Things only geeks will understand

I’m not a huge fan of the BuzzFeed style “[number] things only [group] will understand!” lists. I consider them to be click bait with sparse content. So, when my editor approached me with the article idea of “5 things only geeks will understand”, I was a little skeptical. However, I can readily think of stuff that tends only to happen to us geeks. 

Internet Misconceptions

A laptop covering a person's head.

*Sigh* | Image credit:

These next points are common misapprehensions that I see all the time around the web. Real geeks know better! Nonetheless, I’ve explained each part so that you will know better if you did not know before.

Memory is not the same as storage

I see this every day on different websites and hear it frequently in conversations. There’s always the person that, when asked how much memory they have, says that they have a 500GB HDD. 

Here it is, once and for all. Memory is another term for RAM (Random Access Memory). It’s a relatively small amount of storage (usually 4-16GB) that’s extremely fast. It’s constantly being cleared and filled. Storage is the hard drives or solid state drives that you have in your PC. It comes in larger amounts and is much, much slower. 


Hz is not FPS

Don’t worry; you don’t need to be ashamed if you don’t know the difference between these two. Graphics and gaming lingo can be confusing, and there’s probably a point in time in which I would have used the two interchangeably. 

Hertz, or Hz,  is the refresh rate of a monitor or TV, usually 60Hz. FPS, or frames per second, is highly variable and often a bragging point around the web. When people are bragging that they get 60FPS on ultra graphics settings, a lot of the time they’ll see the 60 FPS when their monitor switches input (especially when their console starts playing a game), and think that that means that they’re getting 60FPS.


Torrenting isn’t the same thing as pirating

This misconception is extremely common, to be honest, and it drives me crazy. Not everybody knows about torrents, and when they do it’s almost definitely through something discussing or related to piracy. I can understand why this is by far the most common usage of torrents. But the fact remains, torrents are just a method of downloading a file that also has a good number of entirely legitimate usages.


Let’s talk about what torrents are. A torrent file defines some “trackers” or web services tracking others who are trying to download the same file. You use a torrent client to connect you to these people. A torrent client allows you to download pieces from them that you don’t have yet and vice versa. For example, torrenting would be if you and some friends sent each other clips of a movie until you all had the whole thing. Besides its use in piracy, this is an excellent method for software makers that don’t want to pay for dedicated download servers to distribute software. In fact, most reputable freeware and open source code have an available torrent download.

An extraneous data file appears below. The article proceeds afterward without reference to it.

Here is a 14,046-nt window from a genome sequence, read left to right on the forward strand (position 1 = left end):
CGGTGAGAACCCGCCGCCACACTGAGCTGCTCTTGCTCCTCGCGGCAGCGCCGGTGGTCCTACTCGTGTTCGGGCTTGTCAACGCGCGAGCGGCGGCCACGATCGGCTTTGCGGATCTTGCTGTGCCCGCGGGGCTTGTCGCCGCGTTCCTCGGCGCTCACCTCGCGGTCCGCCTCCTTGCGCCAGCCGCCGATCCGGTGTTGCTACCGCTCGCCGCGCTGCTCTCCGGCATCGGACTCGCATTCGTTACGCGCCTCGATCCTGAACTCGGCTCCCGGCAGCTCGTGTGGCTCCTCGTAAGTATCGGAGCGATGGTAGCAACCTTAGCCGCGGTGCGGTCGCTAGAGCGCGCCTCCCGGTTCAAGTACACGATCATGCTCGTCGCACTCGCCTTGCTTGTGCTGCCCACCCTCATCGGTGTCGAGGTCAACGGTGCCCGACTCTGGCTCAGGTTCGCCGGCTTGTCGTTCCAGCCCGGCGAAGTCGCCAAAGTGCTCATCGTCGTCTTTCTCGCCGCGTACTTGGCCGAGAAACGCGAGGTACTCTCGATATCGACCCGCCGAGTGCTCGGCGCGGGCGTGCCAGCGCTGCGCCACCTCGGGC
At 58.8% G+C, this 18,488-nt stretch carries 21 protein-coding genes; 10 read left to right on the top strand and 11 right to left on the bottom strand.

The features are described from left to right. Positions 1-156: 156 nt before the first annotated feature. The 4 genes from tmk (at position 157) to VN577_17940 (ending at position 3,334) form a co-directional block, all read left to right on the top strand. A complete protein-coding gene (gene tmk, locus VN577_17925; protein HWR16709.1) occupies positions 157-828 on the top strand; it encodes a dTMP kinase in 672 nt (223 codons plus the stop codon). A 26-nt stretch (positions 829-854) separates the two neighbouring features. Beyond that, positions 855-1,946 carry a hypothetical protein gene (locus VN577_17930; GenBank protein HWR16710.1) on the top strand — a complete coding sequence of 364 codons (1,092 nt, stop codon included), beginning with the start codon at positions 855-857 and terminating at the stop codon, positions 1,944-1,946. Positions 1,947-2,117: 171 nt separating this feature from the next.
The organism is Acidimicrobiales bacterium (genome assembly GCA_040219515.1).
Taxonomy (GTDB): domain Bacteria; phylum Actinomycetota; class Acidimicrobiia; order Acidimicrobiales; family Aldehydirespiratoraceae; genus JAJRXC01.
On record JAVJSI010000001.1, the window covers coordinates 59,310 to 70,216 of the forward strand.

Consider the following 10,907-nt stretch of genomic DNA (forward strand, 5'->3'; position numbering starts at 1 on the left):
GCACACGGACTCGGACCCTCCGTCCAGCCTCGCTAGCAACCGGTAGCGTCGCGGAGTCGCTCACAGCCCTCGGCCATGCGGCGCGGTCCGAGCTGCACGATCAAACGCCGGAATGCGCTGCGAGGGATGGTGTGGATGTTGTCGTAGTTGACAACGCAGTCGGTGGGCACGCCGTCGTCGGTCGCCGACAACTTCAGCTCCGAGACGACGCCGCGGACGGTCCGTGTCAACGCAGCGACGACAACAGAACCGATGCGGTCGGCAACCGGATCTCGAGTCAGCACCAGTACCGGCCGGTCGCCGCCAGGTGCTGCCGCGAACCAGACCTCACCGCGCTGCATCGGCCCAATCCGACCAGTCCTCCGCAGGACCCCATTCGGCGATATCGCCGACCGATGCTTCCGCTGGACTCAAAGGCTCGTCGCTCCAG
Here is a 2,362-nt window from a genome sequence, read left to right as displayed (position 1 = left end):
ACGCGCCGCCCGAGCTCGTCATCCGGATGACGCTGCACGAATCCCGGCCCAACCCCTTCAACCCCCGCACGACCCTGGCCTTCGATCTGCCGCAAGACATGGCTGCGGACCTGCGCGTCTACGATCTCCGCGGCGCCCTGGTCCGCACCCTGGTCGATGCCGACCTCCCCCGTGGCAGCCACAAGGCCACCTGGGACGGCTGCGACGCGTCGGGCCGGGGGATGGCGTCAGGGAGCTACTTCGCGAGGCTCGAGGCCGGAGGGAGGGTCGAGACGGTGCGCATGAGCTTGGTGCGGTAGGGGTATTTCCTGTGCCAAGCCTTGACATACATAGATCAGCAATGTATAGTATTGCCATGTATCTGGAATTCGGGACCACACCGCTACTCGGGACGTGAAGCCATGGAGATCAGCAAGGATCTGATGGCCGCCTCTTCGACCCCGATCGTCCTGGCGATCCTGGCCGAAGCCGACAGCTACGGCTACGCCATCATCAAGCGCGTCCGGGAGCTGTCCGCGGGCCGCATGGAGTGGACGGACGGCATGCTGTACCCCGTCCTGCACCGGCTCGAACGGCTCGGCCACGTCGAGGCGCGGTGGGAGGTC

Everyday Life

Geek squad image

Geek squad. |  Image credit:

The following are things that I encounter far more than I’d like to, out and about in the ‘real’ world:

When people think I’m an electrician

People assuming that I’m an electrician happens all the time to myself and a lot of the geeks I know. I’ll be telling a relative or a less tech-savvy friend that I’m a programmer and they’ll think that that means that I can fix their broken appliance. Yes, I’m good with computers. But no, I can’t fix your TV, your fridge, or your AC. That inevitably leads to them thinking that I’m just being lazy, and can result in an extremely painful discussion. I still haven’t found a way to have this discussion without coming off like a jerk.

If you have had a similar experience and have figured out a way to avoid people thinking wrongly of you, then please let me know by commenting on this post!

Check out if you fancy getting a cool t-shirt to tell people how fed up you are.

Hunting & Pecking

This one has a special place in my heart among the things that bug me. It’s not just that I dislike it, it’s how astoundingly, painfully common it is. Hunting and pecking are typing by looking for and pressing each key instead of touch typing. Sidebar: I’ve also found that people, in general, don’t know what touch typing is, even the ones who can do it. Touch typing is typing properly, with your hands in the correct position (based on the bumps on the F and J keys), and pressing keys according to where your fingers are resting. It’s the fastest and most efficient way to type. So back to hunting and pecking.  A lot of people do it, and I guess I can understand the aversion if you weren’t raised with touch typing, learning a completely new style of typing can be an unattractive concept.

There’s a ton of different excuses that people use to avoid learning it, and to those people I’ll just say one thing. It’s like riding a bike. Maybe you don’t ride that often, or you don’t need to learn how to ride, but at this point it’s a basic skill in modern society that you need to know to maximise efficiency.

The geeky conclusion

I hope that the article was not too rudimentary for you geeks out there. The explanations are mainly for those who don’t know about them already. I’d also like to know which things annoy you as a geek that other people do.

This particular style of article is a first for me, and we haven’t done something like this before at GadgetBlur. If you liked it and wanted to see more of this type of content, feel free to leave a comment down below to let us know. If you hated the article, don’t like me, or all of the above, well then leave a comment below saying that. My feelings can take it, I promise. Happy geekery.


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